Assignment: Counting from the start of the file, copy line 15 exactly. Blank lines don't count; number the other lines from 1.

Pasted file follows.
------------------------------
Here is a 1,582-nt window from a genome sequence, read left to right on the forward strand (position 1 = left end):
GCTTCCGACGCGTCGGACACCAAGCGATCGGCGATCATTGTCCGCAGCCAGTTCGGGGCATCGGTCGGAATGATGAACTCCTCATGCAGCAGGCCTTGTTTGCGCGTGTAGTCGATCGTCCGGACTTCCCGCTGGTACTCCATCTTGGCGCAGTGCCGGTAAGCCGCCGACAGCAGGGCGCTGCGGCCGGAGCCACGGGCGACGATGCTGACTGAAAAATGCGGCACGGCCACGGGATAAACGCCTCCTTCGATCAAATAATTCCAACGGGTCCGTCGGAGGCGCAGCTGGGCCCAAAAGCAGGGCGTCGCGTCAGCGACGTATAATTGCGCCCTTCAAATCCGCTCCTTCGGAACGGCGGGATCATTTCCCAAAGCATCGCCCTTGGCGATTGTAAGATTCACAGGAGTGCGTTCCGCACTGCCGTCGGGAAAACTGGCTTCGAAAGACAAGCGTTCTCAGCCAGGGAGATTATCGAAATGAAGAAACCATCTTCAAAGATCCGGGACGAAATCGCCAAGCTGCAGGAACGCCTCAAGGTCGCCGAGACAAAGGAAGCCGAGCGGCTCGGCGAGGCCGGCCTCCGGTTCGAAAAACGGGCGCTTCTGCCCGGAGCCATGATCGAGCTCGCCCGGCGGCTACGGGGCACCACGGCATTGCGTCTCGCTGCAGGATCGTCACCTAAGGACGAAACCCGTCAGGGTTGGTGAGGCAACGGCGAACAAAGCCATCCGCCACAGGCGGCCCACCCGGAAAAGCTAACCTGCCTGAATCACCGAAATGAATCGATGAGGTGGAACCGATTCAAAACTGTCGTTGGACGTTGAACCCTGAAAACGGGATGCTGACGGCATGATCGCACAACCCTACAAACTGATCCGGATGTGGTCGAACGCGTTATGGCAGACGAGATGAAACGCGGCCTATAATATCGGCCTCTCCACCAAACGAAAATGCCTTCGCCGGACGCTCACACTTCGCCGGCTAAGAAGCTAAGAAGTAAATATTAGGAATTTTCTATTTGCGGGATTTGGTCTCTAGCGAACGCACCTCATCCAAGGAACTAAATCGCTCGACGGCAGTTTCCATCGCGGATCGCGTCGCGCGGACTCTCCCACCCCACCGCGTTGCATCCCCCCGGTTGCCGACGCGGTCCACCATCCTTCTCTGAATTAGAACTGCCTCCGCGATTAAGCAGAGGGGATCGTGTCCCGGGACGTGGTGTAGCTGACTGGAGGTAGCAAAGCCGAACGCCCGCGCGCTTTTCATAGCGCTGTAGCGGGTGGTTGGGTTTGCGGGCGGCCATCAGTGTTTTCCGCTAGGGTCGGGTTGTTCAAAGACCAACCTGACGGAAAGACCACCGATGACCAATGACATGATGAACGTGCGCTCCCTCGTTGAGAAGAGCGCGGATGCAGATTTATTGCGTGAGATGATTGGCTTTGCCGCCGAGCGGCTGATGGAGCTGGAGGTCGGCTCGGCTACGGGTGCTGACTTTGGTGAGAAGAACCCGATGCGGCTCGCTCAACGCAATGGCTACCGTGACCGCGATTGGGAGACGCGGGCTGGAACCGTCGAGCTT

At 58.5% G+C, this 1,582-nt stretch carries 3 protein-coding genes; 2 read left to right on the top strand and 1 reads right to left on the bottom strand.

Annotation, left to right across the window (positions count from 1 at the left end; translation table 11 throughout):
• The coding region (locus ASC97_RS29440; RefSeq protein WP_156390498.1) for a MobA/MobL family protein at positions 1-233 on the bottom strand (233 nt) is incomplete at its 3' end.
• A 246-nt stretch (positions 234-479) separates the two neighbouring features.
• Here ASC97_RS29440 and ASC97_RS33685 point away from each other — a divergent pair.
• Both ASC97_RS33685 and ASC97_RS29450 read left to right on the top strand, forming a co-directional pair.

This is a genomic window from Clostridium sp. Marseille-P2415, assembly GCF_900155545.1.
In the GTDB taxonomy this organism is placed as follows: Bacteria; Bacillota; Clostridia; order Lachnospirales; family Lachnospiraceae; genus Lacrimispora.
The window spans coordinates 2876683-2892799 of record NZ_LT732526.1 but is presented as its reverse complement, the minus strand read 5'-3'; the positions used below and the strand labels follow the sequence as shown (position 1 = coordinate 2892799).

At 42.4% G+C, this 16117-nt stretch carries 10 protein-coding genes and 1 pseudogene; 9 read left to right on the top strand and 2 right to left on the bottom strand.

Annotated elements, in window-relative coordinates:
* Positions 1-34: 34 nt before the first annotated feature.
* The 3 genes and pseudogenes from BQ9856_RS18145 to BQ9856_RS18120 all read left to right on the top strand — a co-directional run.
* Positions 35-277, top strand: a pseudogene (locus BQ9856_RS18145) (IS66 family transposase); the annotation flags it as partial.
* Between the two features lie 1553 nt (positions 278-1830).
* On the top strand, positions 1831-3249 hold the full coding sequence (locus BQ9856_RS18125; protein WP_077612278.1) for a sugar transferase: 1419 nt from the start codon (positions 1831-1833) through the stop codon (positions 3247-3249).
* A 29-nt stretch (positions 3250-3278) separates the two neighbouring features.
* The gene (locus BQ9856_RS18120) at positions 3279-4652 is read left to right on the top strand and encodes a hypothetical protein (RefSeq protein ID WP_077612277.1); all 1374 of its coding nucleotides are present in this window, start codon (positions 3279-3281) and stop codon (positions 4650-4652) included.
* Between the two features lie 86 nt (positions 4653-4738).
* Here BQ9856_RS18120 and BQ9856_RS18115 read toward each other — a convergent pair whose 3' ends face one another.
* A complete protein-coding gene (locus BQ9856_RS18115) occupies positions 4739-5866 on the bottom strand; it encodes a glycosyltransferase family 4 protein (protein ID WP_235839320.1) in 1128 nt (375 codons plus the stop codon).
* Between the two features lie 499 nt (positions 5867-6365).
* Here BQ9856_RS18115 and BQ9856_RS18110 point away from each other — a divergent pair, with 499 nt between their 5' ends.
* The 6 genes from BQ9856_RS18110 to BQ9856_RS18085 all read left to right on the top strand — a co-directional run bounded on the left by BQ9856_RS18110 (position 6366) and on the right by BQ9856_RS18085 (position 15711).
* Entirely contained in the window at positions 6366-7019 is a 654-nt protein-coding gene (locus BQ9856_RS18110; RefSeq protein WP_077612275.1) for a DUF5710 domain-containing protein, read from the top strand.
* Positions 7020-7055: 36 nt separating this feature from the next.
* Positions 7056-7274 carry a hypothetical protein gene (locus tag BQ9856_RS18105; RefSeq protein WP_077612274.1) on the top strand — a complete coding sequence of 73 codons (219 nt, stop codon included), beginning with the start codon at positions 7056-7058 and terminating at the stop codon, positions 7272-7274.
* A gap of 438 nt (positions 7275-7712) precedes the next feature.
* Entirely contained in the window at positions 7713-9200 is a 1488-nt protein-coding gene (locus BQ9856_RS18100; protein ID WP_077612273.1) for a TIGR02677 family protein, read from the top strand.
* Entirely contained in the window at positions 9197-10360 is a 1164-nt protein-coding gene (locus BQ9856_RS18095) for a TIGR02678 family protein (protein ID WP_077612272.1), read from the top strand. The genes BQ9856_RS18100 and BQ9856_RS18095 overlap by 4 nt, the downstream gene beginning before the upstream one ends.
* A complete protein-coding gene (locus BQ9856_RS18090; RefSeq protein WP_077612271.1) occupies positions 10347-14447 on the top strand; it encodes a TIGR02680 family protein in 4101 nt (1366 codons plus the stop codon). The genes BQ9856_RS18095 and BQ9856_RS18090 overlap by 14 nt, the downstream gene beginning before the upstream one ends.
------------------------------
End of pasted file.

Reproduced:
* The 3 genes and pseudogenes from BQ9856_RS18145 to BQ9856_RS18120 all read left to right on the top strand — a co-directional run.